Statistical analysis

The data were analysed with factorial analyses of variance (ANOVA) (Statistica 6.0, Statsoft) with ‘AMF’ and ‘earthworms’ as explanatory variables. Shoot biomass of the resident plant species was analysed with multivariate analysis of variance (MANOVA). Significant effects of the MANOVA can be followed up by separate factorial ANOVAs to determine which plant species are affected (Scheiner & Gurevitch 2001). Since the MANOVA on the shoot biomass of the single plant species revealed no significant species-dependent effects of AMF and earthworms, no follow-up ANOVAs on the individual plant species were conducted. The diversity of the ruderal plant community was calculated with Shannon's diversity index, H=−Σpi× log2pi, where pi represents the proportional contribution of the ith species to the community in terms of biomass. Shannon's evenness EH was calculated by dividing H by log2S, where S is the number of species growing in the ruderal plant community. The establishment and biomass of the newcomer plants was also analysed using the same factorial ANOVA. The residuals were tested for normality (Kolmogorov-Smirnov one-sample test) and homogeneity of variances (Levene test) and log-transformed when necessary.

Results

Ruderal plant community at Harvest 1

In week 11, the ruderal plant community was dominated by Arrhenatherum elatius, followed by Tanacetum vulgare (Fig. 1). Total shoot biomass of the plant community was increased by presence of AMF (Table 1; Fig. 2a); whereas the presence of earthworms did not affect the total shoot biomass of the plant community. No interaction effect between AMF and earthworms on total shoot biomass was detected. The biomass of grasses and legumes was not changed in the presence of the soil organisms, while the biomass of forbs was enhanced by AMF, independent of the presence of earthworms (Table 1; Fig. 2a). The diversity and evenness of the ruderal plant community, calculated on a biomass basis, was not affected by the presence of AMF or earthworms at the first harvest (Table 1; Fig. 2c; not shown for evenness).

Figure 1.

 Shoot biomass of the ruderal plant species across the experimental treatments at Harvest 1 (white bars) and Harvest 2 (grey bars). Means+SE.

Table 1.   ANOVA table on the effects of AMF and earthworms on the biomass (g dry weight), diversity (H) and evenness (E) of the ruderal plant community at Harvest 1 and Harvest 2. Significant F values are shown in bold (*P<0.05; **P<0.01).
Harvest 1dfBiomass Diversity
ShootsGrassesForbsLegumesHE
AMF15.94*2.875.00*0.04 0.000.01
Earthworms12.013.442.771.24 0.920.40
AMF × E11.251.170.100.19 0.030.00
Error36       
Harvest 2dfShootsGrassesForbsLegumesRootsHE
AMF12.677.12*4.14*0.240.049.54**8.02**
Earthworms10.931.163.310.394.42*0.400.19
AMF × E10.730.070.752.031.060.210.09
Error36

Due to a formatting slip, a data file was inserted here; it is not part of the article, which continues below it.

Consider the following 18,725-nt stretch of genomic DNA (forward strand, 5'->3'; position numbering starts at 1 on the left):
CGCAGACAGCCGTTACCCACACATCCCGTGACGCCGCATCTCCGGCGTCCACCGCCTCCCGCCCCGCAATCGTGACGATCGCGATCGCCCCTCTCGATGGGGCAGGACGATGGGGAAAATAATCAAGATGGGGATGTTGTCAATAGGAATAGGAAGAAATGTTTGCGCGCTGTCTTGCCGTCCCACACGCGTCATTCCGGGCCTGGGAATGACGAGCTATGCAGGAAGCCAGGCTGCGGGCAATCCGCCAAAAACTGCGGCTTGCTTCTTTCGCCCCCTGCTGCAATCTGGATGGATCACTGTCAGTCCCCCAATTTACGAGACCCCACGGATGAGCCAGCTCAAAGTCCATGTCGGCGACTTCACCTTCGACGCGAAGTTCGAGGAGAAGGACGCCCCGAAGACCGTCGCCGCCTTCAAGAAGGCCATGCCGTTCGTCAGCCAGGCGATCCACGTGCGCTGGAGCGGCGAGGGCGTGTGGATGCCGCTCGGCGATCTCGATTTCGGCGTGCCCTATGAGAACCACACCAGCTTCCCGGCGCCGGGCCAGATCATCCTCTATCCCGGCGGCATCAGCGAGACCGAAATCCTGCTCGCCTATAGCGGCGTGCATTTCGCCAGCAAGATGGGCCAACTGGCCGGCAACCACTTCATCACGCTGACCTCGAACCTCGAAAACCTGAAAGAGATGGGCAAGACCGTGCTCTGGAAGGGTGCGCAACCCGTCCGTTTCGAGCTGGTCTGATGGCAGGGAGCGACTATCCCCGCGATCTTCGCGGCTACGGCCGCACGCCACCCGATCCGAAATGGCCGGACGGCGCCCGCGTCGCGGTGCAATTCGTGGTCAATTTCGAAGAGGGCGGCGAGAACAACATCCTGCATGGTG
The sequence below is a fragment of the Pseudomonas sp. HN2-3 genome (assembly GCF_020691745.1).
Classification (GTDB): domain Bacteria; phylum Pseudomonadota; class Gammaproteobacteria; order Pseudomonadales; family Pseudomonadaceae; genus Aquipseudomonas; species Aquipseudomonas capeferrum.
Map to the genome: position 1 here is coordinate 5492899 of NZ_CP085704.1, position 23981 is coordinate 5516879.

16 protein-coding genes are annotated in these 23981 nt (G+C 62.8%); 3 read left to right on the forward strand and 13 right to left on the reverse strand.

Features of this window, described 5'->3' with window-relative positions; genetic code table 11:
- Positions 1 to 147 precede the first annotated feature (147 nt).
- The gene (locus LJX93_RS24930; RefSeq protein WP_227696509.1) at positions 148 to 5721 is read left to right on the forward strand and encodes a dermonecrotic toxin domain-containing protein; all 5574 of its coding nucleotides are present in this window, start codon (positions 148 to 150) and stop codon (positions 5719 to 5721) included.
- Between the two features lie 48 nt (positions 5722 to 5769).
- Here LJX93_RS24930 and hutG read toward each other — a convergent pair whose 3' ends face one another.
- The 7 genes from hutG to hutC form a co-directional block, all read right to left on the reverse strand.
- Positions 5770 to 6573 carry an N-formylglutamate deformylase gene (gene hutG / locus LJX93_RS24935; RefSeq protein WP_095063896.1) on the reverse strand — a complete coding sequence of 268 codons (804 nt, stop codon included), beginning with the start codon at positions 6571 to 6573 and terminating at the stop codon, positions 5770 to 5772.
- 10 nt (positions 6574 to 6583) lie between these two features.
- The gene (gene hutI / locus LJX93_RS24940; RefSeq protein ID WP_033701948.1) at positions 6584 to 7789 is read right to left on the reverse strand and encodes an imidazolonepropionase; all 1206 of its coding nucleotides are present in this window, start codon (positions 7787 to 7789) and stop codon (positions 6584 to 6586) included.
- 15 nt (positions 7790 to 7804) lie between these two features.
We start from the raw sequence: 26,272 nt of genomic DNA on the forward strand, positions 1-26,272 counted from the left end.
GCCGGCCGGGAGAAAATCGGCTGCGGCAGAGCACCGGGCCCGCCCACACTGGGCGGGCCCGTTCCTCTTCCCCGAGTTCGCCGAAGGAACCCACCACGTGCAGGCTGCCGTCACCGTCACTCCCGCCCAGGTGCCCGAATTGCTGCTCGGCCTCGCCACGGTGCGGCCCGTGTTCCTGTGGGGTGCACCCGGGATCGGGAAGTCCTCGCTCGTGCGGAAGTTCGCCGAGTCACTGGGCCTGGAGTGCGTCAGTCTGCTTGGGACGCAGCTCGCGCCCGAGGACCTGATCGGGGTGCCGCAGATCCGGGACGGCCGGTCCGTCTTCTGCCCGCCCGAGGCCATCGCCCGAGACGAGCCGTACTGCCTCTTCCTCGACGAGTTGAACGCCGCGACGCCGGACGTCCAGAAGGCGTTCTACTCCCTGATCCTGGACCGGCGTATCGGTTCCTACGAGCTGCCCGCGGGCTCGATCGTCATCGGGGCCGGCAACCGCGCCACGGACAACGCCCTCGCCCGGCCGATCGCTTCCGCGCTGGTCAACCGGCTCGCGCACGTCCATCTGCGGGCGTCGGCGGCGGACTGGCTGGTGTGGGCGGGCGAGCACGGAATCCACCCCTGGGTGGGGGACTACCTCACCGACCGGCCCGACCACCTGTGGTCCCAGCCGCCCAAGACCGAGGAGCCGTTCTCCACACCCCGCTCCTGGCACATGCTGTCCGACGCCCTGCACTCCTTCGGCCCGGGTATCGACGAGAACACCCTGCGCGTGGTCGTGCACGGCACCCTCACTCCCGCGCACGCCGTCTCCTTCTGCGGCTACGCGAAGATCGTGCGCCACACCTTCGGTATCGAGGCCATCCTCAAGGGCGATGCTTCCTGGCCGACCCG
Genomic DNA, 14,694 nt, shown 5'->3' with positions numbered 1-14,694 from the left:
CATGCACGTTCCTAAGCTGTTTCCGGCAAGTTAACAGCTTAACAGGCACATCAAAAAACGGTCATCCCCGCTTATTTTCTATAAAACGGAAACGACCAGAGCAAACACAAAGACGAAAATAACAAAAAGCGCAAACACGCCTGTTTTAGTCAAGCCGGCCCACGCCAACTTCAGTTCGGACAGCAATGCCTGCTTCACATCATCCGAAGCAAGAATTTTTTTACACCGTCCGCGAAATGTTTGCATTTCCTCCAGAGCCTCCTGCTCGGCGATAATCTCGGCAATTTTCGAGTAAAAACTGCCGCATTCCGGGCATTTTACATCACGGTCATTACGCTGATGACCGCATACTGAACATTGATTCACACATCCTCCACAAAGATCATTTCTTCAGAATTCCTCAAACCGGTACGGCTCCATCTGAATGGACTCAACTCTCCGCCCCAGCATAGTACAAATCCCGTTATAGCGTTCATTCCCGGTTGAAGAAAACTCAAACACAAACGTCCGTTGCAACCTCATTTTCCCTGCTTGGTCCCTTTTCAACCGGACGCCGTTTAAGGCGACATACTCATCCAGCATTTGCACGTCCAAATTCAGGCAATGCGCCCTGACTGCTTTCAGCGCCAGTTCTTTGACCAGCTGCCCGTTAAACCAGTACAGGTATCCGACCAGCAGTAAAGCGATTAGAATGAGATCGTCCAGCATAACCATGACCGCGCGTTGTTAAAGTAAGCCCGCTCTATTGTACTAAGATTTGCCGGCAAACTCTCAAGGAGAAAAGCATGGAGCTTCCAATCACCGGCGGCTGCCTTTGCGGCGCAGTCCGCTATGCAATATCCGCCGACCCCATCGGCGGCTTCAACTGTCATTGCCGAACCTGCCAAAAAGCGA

Figure 2.

 Effects of mycorrhiza and earthworms [C=Control; AMF=with AMF; E=with earthworms; AMF+E=with AMF and earthworms] on shoot biomass of the ruderal plant community at (a) Harvest 1 and (b) Harvest 2, and (c) on Shannon's diversity (H) of the ruderal plant community at Harvest 1 (white bars) and Harvest 2 (grey bars). Means+SE.

Ruderal plant community at Harvest 2

The shoot regrowth of the ruderal plant community gave a similar rank order in the plant species biomass (Fig. 1). The soil organisms had no effects on total shoot regrowth, while earthworms decreased total root biomass of the plant community from 0.35 g (SE=0.04) to 0.24 g (SE=0.03) (Table 1). The shoot regrowth to root ratio was enhanced by 23% by the presence of earthworms (F1,36=5.89, P=0.020) and decreased by 17% by AMF presence (F1,36=4.97, P=0.032). The shoot regrowth of the grasses was reduced in the presence of AMF, while the shoot regrowth of the forbs was promoted by AMF (Table 1; Fig. 2b). The regrowth of the legume was poor and not affected by the soil organisms. The diversity and evenness of the ruderal plant community was enhanced by AMF (Table 1; Fig. 2c; not shown for evenness). No interaction effects of AMF and earthworms on the biomass and diversity of the ruderal plant community were detected (Table 1).

Newcomer establishment

The number of experimentally introduced newcomer plants that established in the ruderal plant community was enhanced by the presence of AMF (F1,36=6.51, P=0.015) and earthworms (F1,36=7.21, P=0.011), while no interaction between AMF and earthworms was detected (F1,36=0.72, P=0.401; Fig. 3a). From the plant species added as a seed shower, Plantago lanceolata germinated best [germination rate: 59.5% (SE=2.6)], followed by Lupinus polyphyllus [germination rate: 56.8% (SE=3.0)]. The seedling establishment of P. lanceolata was promoted by the presence of earthworms (Table 2; Fig. 3b), while the establishment of L. polyphyllus was enhanced by AMF presence (Table 2; Fig. 3c). The germination of Solidago canadensis [germination rate: 23.7% (SE=2.6)] and Eragrostis minor [germination rate: 10.3% (SE=1.5)] was poor, and no effects of the soil organisms could be detected (Table 2); Bunias orientalis did not germinate in sufficient amounts (<2%). In addition to the experimentally introduced seeds, incidental seeds originating from the surroundings also germinated in the experimental pots and comprised at harvest 7.5% (SE=1.2) of the total number of newcomer plants. The number of incidentally establishing newcomer seedlings was not affected by the presence of AMF and earthworms, while the total number of newcomer plants (including experimentally introduced and incidentally establishing seedlings) was enhanced by AMF (F1,36=6.69, P=0.014) and earthworms (F1,36=5.93, P=0.020), but not affected by an interaction between the soil organisms (F1,36=0.31, P=0.580). The mean weight of the P. lanceolata seedlings increased by 47% in the presence of earthworms [without earthworms: 6.0 mg (SE=0.9), with earthworms: 8.8 mg (SE=0.9)] (Table 2). The mean weight of L. polyphyllus [25.6 mg (SE=5.4)] was not affected by the soil organisms. The weight of the other newcomer plant species was very low (<1 mg) and no treatment effects could be detected on the mean weight of S. canadensis [0.4 mg (SE=0.01)], while the mean weight of E. minor was increased from 0.7 mg (SE=0.2) to 1.4 mg (SE=0.3) in the presence of AMF (Table 2).